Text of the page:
Date of Award
Doctor of Ministry (DMin)
Scripture References in this Resource
The fundamental purpose of this thesis is twofold. In The first place, it intends to gauge as accurately as possible the extent and precise context of Paul’s employment of the philosophical and religious thought of Athens in his Areopagus address. Secondly, it intends to determine precisely what his goal was and how his method of approach was determined both by that aim and by the nature of his audience’s thought. In other words, this study will attempt to Show both which facets of Stoic, Epicurean and religious thought are reflected in the speech, and how Paul makes use of those contacts in reaching the goal which he intends. Other questions will be involved. It will be necessary to determine what, if any, validity Paul finds in Athenian religious aspirations and in the particular tenets of Stoic and Epicurean philosophy of which he makes use. Akin to this, it will be necessary to determine how his opinion on the question of validity affects his actual use of this material and the character of his approach. And in the light of the degree of error inherent in Athenian religious thought, the question must be taken up as to how it was possible for· Paul to accommodate himself to that thought at all. Furthermore, though the study is primarily concerned with the Athenian elements as reflected in the speech, the Old Testament and apostolic background will also come under consideration, both as to its extent as the foundation of Paul’s presentation and.as to the particular form which it takes here.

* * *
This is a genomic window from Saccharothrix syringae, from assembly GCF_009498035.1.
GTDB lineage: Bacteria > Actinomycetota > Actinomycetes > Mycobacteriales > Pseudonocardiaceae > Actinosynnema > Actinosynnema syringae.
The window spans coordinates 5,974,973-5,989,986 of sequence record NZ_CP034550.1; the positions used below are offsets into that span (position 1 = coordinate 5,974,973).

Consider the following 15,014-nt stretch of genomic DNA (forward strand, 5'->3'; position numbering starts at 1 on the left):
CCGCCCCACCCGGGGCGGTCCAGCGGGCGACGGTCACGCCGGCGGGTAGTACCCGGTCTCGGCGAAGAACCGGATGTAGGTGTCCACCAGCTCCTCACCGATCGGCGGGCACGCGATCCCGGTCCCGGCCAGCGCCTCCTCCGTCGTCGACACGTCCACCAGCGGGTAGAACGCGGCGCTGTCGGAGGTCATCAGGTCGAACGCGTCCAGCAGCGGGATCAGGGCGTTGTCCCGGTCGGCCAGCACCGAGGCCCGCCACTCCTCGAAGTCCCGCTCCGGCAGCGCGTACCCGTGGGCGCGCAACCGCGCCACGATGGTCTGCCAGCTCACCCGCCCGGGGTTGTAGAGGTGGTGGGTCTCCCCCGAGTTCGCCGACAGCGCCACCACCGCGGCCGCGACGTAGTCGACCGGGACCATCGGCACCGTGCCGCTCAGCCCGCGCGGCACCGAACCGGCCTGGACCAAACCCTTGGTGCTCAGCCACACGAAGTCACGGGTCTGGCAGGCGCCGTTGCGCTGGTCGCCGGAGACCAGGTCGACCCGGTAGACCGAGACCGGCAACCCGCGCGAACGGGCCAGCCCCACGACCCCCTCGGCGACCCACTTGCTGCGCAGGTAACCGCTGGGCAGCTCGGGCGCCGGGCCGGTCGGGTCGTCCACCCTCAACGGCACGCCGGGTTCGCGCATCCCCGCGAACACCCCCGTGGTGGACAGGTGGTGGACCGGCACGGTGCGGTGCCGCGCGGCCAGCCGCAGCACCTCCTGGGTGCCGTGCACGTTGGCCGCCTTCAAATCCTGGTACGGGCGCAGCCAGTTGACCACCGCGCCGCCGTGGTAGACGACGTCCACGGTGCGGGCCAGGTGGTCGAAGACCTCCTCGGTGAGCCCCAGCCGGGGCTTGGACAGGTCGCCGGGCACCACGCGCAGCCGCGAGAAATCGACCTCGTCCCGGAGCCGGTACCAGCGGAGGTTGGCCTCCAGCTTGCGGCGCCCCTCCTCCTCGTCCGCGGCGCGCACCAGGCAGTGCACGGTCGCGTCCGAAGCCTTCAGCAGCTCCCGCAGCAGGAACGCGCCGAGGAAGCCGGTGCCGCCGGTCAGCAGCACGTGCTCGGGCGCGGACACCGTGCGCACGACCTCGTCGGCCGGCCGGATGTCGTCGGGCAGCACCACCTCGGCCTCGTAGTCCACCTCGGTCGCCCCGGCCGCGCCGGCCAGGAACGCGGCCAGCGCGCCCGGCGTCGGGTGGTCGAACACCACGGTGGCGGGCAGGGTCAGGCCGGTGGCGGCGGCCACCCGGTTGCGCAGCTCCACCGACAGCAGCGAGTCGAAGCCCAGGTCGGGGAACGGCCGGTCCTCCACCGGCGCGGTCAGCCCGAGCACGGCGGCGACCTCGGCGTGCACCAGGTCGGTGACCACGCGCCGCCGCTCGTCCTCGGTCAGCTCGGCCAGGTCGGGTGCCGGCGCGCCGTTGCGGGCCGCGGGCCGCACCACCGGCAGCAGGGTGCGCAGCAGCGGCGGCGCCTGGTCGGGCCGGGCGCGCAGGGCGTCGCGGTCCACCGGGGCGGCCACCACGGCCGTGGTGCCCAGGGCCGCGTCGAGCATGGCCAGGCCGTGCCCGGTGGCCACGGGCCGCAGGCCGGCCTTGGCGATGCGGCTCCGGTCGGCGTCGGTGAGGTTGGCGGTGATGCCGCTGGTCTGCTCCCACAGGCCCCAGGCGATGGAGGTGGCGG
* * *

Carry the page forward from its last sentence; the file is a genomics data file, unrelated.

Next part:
Querbach, Carl, "The philosophical and religious background of Athens as reflected in the Areopagus speech of Paul" (1956). Master of Sacred Theology Thesis. 153.
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